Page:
Josep Oliu has been through three economic crises as a banker in Spain -- two of them since becoming CEO of Banco Sabadell Group. The veteran banker spoke with INSEAD Knowledge recently at the Group's headquarters in Barcelona about the crisis and what we can learn from it.


From 1976 to 1982 there was a long deep crisis with a lot of consequences to the financial system, Oliu remembers. This was mixed with the transition to the democratic regime in Spain and the establishment of a lot of market mechanisms that didn't exist before -- and that caused a lot of problems, he adds, referring to the country's emergence from the totalitarian rule of General Francisco Franco.

From 1992 to 1995 there was a competitive crisis: Spain had joined the European Union. At that moment, the momentum was very positive but then, when there was the beginning of a negative momentum in Europe, the Spanish began wondering which companies were not going to be there in the future, he says.

Now, the crisis we are experiencing is a financial crisis that has been created by a financial shock, Oliu continues. Now we're experiencing a shock of credit, and that initiates a mechanism that is negative both in real estate - because there was already overcrowding -- and also in business: in the automotive industry; in the tourism industry because of lower growth and the exchange rates in England (as the value of the pound fell). I can tell you that from my professional experience this is quite a new crisis -- a new one because of the international, global scope of the crisis.

The new regulatory atmosphere in the financial world worries him. You never know what the regulations will be and if there will be overregulation that will be creating more problems than the regulators are trying to solve, says Oliu.

One of those problems is the tendency to believe in bubbles. People like bubbles, says Oliu. Consumers like bubbles, entrepreneurs like bubbles, government like bubbles, the regulators like bubbles. When the bubble is there, nobody does anything because they love being in the bubble, and they always would like the bubble to blow up when the opposition is in power, and so they keep the bubble growing. So nobody was thinking or making credit restrictions when everything was already overheated, he remembers. Consumers didn't want interest rates to rise when it was clear they had to be higher.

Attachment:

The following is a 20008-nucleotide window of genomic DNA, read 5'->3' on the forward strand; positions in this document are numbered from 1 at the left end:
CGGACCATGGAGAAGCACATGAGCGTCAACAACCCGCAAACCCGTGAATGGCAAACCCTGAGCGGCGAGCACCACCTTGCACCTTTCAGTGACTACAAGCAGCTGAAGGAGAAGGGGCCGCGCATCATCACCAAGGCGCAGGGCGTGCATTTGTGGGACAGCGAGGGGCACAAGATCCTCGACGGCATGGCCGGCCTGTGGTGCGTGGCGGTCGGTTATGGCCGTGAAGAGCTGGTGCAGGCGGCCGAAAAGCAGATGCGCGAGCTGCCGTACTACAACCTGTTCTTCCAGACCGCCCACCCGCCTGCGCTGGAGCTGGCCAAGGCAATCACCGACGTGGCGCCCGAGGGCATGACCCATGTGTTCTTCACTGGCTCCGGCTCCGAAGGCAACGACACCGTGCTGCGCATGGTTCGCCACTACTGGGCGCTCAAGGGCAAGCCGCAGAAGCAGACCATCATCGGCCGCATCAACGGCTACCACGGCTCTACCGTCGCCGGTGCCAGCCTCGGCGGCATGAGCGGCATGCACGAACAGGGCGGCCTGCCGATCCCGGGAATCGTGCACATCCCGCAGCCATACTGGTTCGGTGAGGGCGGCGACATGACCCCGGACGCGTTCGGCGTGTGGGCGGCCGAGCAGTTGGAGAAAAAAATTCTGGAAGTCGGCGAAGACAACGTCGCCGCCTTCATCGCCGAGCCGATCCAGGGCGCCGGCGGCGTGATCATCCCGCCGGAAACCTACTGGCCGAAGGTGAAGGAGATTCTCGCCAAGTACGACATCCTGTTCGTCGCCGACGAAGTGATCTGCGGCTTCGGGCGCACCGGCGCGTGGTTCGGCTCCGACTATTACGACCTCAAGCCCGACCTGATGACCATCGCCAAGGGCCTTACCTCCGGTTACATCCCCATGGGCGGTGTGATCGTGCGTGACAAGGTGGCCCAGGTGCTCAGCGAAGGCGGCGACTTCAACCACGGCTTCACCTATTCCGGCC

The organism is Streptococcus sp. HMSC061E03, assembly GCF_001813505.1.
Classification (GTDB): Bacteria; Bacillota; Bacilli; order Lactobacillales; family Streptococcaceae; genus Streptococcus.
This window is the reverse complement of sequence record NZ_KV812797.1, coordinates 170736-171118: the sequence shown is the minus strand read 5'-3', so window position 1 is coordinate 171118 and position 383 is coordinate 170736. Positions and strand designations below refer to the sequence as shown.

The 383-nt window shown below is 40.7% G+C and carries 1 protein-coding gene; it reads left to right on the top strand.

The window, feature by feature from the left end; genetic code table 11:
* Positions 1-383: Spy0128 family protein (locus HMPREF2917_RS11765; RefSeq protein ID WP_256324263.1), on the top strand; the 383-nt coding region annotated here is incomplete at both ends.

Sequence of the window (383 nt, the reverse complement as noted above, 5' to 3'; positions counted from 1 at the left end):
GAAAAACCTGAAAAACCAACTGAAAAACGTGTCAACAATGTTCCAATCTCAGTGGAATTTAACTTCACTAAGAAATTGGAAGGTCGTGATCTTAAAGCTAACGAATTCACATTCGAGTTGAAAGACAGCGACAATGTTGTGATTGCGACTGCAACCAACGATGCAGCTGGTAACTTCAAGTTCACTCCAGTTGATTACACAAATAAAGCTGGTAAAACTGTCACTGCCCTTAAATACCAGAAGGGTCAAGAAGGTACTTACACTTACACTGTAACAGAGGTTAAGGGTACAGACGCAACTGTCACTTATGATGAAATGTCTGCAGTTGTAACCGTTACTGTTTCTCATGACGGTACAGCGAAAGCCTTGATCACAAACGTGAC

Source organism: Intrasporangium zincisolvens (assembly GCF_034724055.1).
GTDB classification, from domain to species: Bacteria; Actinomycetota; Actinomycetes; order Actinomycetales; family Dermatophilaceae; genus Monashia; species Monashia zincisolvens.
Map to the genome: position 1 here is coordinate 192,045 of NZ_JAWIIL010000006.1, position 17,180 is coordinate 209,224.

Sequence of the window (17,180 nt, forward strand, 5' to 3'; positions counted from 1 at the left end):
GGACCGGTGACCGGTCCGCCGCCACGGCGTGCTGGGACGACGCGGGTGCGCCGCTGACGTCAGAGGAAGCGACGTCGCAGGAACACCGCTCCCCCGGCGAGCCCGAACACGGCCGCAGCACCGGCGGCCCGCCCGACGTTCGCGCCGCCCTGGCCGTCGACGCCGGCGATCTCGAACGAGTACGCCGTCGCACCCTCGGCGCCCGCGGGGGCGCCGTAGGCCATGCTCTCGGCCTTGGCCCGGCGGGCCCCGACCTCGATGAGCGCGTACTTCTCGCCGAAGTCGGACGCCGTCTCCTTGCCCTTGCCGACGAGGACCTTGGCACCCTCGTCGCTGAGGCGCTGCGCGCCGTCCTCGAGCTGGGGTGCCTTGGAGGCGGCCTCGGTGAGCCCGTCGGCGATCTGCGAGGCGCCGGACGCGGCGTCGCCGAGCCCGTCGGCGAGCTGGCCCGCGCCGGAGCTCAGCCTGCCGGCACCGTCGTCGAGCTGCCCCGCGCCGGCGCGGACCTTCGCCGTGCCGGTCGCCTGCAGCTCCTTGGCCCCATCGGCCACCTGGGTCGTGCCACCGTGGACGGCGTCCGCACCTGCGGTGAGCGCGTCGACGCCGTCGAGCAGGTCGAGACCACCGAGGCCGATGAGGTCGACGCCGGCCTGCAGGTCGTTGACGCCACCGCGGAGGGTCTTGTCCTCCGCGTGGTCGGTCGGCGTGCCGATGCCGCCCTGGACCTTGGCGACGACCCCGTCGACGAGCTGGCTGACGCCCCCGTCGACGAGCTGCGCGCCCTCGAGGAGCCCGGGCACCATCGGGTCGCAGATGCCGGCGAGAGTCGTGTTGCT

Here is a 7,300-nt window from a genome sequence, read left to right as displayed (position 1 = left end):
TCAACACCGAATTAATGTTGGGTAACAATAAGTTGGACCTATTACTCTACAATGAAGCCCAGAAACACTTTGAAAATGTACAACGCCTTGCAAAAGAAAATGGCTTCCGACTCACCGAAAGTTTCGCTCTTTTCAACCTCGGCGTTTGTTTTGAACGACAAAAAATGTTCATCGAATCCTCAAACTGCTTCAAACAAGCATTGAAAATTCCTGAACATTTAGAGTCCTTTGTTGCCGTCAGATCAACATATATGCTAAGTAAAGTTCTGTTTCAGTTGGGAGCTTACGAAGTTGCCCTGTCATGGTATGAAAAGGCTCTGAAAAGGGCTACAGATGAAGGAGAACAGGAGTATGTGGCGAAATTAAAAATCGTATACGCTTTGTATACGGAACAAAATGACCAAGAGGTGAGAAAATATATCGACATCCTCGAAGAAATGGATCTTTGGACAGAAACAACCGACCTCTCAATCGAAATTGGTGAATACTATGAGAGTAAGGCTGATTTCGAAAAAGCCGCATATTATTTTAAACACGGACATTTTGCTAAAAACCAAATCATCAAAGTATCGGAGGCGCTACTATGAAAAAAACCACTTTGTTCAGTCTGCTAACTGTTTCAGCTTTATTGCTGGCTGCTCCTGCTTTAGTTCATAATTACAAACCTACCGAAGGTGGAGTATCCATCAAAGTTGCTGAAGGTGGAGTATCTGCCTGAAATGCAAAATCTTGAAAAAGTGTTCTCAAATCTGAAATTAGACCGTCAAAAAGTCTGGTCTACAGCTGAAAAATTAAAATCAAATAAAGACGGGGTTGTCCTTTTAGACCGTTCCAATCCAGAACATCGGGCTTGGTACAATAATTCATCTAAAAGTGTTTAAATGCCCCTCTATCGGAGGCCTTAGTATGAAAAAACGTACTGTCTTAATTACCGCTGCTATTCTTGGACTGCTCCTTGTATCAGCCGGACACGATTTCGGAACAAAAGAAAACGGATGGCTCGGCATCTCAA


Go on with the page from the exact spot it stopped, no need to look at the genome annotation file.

The bubble effect diverted bankers' attention from their own bookkeeping, thus deepening the trough of the crisis. One thing we've learned is that liquidity is something that had to be looked at in a much more serious and rigorous way, opines Oliu. We had not done that because we thought markets would be working perfectly. But markets don't work perfectly. Sometimes they don't work. Maybe the markets had been pushing institutions to be much more leveraged than they should have been.

Spanish banks, however, had been much more conservative under direction from the Bank of Spain, setting aside provisions against even performing loans. We had this 'dynamic provisioning', explains Oliu. We put aside money for the growth of credit. The thinking was some companies would be going wrong and there would be some hidden losses and those required provisioning during the periods in which everything is going right in the economy. This practice was adopted by Banco Sabadell in the 1970's or 1980's - before it became a national banking rule. But this dynamic provisioning is one of the reasons Spanish banks are recovering from the crisis sooner than most.

Some will emerge as international powerhouses - Banco Santander and BBVA, for example. One question is how to deal with those banks which are multinational and how do you deal with the possibility of failure? wonders Oliu. Today you have banks that trade in England, Spain, South America, China, in India, wherever ... what if one of those banks goes wrong? The mechanisms of contagion are very big, and there's no institution that can cope with that. So there's the problem of how to regulate and how to supervise banks that act in more than one country and under more than one sovereignty.

But there is another thing that creates even more contagion in the case of a problem, and it is the kinds of activities this bank does. Investment banks are not so big but they're much more contagious in their kinds of activities - hedging, for example - and the failure of this type of element in the market creates a shock wave, which was the case with Lehman Brothers. If, instead of Lehman Brothers, a commercial bank of the same size had failed, the shock would not have been that big at all.

Oliu is equally direct on the Greece crisis -- which he contends is a political crisis. Countries have always failed, he says. Before the EU, countries failed. In the last 25 years we've experienced the failure of Mexico, Argentina, Russia; in each case the problem was with credit. So they renegotiated their debt. In the case of the European Union there's engagement by all the countries of certain fiscal policies, and if these policies are followed, then there should be no problem. If a country doesn't follow the rules of the EU, well that's a political problem.